Strength Coach & The Way of the Dinosaur

This piece is a must read for all those interested in coaching athletes. Recently CBS wrote an article on the unregulated world of collegiate strength and conditioning. Let me preface this post by stating that this is not an impulsive post in reaction to this article. (More extensive discussion of this will be on tomorrows GAINcast, to down load and listen go to http://www.thegaincast.com/.) The issues raised have been a concern of mine for close to thirty years. The article brought to the fore some huge issues facing us today at the high school and collegiate level regarding the lack of professional training and control over what has been traditionally called strength and conditioning. This article underscores and exposes glaring deficiencies in the system. Let me state my bias and point of view up front – I abhor the name/label of strength coach. It is a very limiting title and is a term and a concept from a bygone area when it was just about getting football players big and strong in the weight room but the name goes to the heart of the issue. Read more

A Doping Primer

Anyone who knows me or has regularly read this blog or followed me on social media knows that I am vehemently anti-drug. So, it may seem strange to have a post on a primer for drug use and how to beat the system but I think this will give you context for looking at the issue. This is what I have seen up close and personal in my 48 years of coaching how athletes and coaches beat the system. Read more

Using Olympic Style Weight Lifting – A perspective

Olympic lifting is a sport. That sport consists of lifting as much weight as possible in the clean and jerk and the snatch. Those lifts have a high technical demand, but the skill is a closed skill that occurs in one plane through a narrow range of movement. The Olympic lifting movements do produce tremendous power production because of the distance the weight must travel, the weight and the speed requirements. This power production is highly dependent on the technical proficiency of the individual lifter. Essentially, the training of the weight lifter consists of the actual Olympic lifts and some derivative and assistance exercises. There is no running, jumping or other demands on their system. The sole focus is on lifting as much weight as possible. Read more

2017 Reading

Here’s a look at some of the books I have been reading so far in 2017: Read more

Track & Field Omnibook – A Great Resource

This book is truly a classic! It had and continues to have a huge influence on my coaching. Even though the Fourth edition was published in 1985, many of the concepts and principles are as relevant today as they were then. Even though this is a track & field oriented book it is a must read for all coaches who are interested in coaching the person in a systematic and holistic manner. It just underscores how Ken Doherty was an innovative thinker who was way ahead of his time. Read more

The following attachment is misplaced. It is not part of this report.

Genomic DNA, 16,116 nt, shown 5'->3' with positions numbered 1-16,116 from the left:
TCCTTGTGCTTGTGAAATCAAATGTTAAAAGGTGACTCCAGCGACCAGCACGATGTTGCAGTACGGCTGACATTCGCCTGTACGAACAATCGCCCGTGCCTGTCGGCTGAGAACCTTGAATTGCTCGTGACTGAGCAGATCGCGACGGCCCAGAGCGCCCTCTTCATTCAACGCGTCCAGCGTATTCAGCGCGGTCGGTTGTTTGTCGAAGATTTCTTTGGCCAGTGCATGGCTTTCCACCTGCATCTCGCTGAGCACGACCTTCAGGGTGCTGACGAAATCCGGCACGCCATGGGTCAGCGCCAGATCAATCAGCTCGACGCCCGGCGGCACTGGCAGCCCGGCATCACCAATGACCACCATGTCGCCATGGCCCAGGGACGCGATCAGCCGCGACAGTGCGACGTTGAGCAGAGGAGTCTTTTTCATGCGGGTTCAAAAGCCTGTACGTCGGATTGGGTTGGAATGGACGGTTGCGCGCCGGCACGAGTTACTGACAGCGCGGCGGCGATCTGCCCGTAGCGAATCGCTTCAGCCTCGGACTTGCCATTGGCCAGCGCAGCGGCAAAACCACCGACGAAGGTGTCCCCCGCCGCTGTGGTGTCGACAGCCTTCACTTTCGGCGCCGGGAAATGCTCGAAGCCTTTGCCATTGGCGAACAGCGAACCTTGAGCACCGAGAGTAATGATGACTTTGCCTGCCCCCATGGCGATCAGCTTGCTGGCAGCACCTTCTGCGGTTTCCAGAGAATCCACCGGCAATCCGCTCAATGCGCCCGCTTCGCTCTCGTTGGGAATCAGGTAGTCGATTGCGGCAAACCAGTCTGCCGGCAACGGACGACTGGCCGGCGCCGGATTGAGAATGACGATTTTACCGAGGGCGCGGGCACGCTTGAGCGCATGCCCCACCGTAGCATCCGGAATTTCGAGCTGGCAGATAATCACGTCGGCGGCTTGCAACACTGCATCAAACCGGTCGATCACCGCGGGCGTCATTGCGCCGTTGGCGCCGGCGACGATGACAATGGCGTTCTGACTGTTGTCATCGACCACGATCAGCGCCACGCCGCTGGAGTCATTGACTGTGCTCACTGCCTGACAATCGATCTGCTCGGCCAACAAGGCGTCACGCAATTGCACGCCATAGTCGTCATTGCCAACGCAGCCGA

Resources to Learn How to Get Better at Getting Better

I am convinced that going forward in sport the biggest gains and the so called marginal gains too will come from how we get better at getting better. How we can improve our teaching, how we make practice and training more meaningful and effective will be the biggest difference makers. I am going to make this a major focus for the rest of my career. In that spirit, I am sharing with you this list of resources. This is by no means exhaustive, it is just the books I have in my library that I have read. I am now in the process of re-reading some of these books and going through them all and reviewing the annotations and underlinings to put together an action plan of principles we can all use as coaches. It’s going to take some time. I am interested in hearing from you about other resources and ideas in this area. We will all get better at getting better by sharing. Read more

GAIN 2017 Theme

Each year for have a theme that serves as a focal point for our presentations and discussions for that year. This year our theme is:

Making Connections to Foster Meaningful Change & Innovation Read more

Guru or Coach

This is an old post that I think is particularly timely. The bottom line message is to find a mentor not a guru. Read more

Unforgiving, Relentless and Undefeated

I am not talking about the UConn women’s basketball that just won their 100th straight game or the New England Patriots. I am talking about two of the greatest athletes ever! Who are they? You know them because you compete with them all day everyday. One is invisible but beats you every time. The other is always underfoot, but because it is so familiar we fail to recognize it. I am talking about gravity and the ground. Read more

Sports Science?

I see more gobbledygook and sciency stuff called “sports science” going on today that ever in my years as athlete and coach. Has anyone taken a step back and honestly assessed where we are going with all this? Everybody and anybody who administers a wellness survey or monitors some physiological function now calls themselves a sports scientist. Over the course of my career I have had the opportunity to work with some the greatest exercise physiologists, biomechanists, sports psychologists and motor learning/skill acquisition experts ever. I have seen how these professionals work as part of a performance team, backstage, not onstage claiming super bowl wins, world cup wins or Olympic goal medals. We were all part of a performance team with a clear goal working in one direction to make the athlete or team better. The great performance teams that I have worked in and seen work are coach driven. This demands that the sport coach be educated to ask the right questions and know how to direct the efforts. Read more